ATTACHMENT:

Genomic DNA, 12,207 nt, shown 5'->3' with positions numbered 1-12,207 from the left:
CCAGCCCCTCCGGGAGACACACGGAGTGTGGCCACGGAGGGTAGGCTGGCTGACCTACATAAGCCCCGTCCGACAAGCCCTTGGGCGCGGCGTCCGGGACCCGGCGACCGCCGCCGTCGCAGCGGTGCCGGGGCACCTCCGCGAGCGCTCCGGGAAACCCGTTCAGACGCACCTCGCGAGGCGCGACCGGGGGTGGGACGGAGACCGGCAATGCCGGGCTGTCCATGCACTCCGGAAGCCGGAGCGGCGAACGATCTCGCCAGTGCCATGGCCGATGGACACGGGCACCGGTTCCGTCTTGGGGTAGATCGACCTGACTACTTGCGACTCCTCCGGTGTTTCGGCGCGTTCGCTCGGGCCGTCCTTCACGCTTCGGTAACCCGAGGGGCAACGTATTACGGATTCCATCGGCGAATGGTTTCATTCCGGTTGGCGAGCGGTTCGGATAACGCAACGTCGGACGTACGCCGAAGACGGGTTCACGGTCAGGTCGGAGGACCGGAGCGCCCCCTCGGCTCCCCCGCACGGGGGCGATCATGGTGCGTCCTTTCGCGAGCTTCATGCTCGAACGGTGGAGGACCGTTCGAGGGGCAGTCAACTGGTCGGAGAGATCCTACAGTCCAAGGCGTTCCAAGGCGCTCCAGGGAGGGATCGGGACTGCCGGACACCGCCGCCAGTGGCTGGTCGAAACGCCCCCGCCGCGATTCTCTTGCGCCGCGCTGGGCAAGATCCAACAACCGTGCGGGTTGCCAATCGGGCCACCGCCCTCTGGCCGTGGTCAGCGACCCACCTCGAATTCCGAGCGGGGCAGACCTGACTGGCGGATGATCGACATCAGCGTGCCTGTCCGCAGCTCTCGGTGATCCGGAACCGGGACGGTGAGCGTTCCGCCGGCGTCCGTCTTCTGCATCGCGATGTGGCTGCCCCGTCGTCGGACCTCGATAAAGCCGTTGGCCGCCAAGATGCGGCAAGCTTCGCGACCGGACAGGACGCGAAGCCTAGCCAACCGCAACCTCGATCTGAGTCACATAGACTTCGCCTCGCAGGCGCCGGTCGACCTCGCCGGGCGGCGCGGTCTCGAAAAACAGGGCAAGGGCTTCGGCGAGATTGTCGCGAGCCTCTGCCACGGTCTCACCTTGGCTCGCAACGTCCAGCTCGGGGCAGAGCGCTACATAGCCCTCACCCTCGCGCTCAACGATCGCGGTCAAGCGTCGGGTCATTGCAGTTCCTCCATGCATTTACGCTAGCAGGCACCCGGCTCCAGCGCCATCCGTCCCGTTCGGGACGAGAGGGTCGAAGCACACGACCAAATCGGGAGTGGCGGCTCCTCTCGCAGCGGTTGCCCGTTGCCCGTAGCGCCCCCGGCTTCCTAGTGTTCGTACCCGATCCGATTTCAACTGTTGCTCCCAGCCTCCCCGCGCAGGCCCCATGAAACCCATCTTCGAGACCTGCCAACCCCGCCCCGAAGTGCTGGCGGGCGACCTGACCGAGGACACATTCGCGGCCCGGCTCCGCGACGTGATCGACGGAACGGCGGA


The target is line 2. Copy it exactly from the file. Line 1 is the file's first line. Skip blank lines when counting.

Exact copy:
CCAGCCCCTCCGGGAGACACACGGAGTGTGGCCACGGAGGGTAGGCTGGCTGACCTACATAAGCCCCGTCCGACAAGCCCTTGGGCGCGGCGTCCGGGACCCGGCGACCGCCGCCGTCGCAGCGGTGCCGGGGCACCTCCGCGAGCGCTCCGGGAAACCCGTTCAGACGCACCTCGCGAGGCGCGACCGGGGGTGGGACGGAGACCGGCAATGCCGGGCTGTCCATGCACTCCGGAAGCCGGAGCGGCGAACGATCTCGCCAGTGCCATGGCCGATGGACACGGGCACCGGTTCCGTCTTGGGGTAGATCGACCTGACTACTTGCGACTCCTCCGGTGTTTCGGCGCGTTCGCTCGGGCCGTCCTTCACGCTTCGGTAACCCGAGGGGCAACGTATTACGGATTCCATCGGCGAATGGTTTCATTCCGGTTGGCGAGCGGTTCGGATAACGCAACGTCGGACGTACGCCGAAGACGGGTTCACGGTCAGGTCGGAGGACCGGAGCGCCCCCTCGGCTCCCCCGCACGGGGGCGATCATGGTGCGTCCTTTCGCGAGCTTCATGCTCGAACGGTGGAGGACCGTTCGAGGGGCAGTCAACTGGTCGGAGAGATCCTACAGTCCAAGGCGTTCCAAGGCGCTCCAGGGAGGGATCGGGACTGCCGGACACCGCCGCCAGTGGCTGGTCGAAACGCCCCCGCCGCGATTCTCTTGCGCCGCGCTGGGCAAGATCCAACAACCGTGCGGGTTGCCAATCGGGCCACCGCCCTCTGGCCGTGGTCAGCGACCCACCTCGAATTCCGAGCGGGGCAGACCTGACTGGCGGATGATCGACATCAGCGTGCCTGTCCGCAGCTCTCGGTGATCCGGAACCGGGACGGTGAGCGTTCCGCCGGCGTCCGTCTTCTGCATCGCGATGTGGCTGCCCCGTCGTCGGACCTCGATAAAGCCGTTGGCCGCCAAGATGCGGCAAGCTTCGCGACCGGACAGGACGCGAAGCCTAGCCAACCGCAACCTCGATCTGAGTCACATAGACTTCGCCTCGCAGGCGCCGGTCGACCTCGCCGGGCGGCGCGGTCTCGAAAAACAGGGCAAGGGCTTCGGCGAGATTGTCGCGAGCCTCTGCCACGGTCTCACCTTGGCTCGCAACGTCCAGCTCGGGGCAGAGCGCTACATAGCCCTCACCCTCGCGCTCAACGATCGCGGTCAAGCGTCGGGTCATTGCAGTTCCTCCATGCATTTACGCTAGCAGGCACCCGGCTCCAGCGCCATCCGTCCCGTTCGGGACGAGAGGGTCGAAGCACACGACCAAATCGGGAGTGGCGGCTCCTCTCGCAGCGGTTGCCCGTTGCCCGTAGCGCCCCCGGCTTCCTAGTGTTCGTACCCGATCCGATTTCAACTGTTGCTCCCAGCCTCCCCGCGCAGGCCCCATGAAACCCATCTTCGAGACCTGCCAACCCCGCCCCGAAGTGCTGGCGGGCGACCTGACCGAGGACACATTCGCGGCCCGGCTCCGCGACGTGATCGACGGAACGGCGGA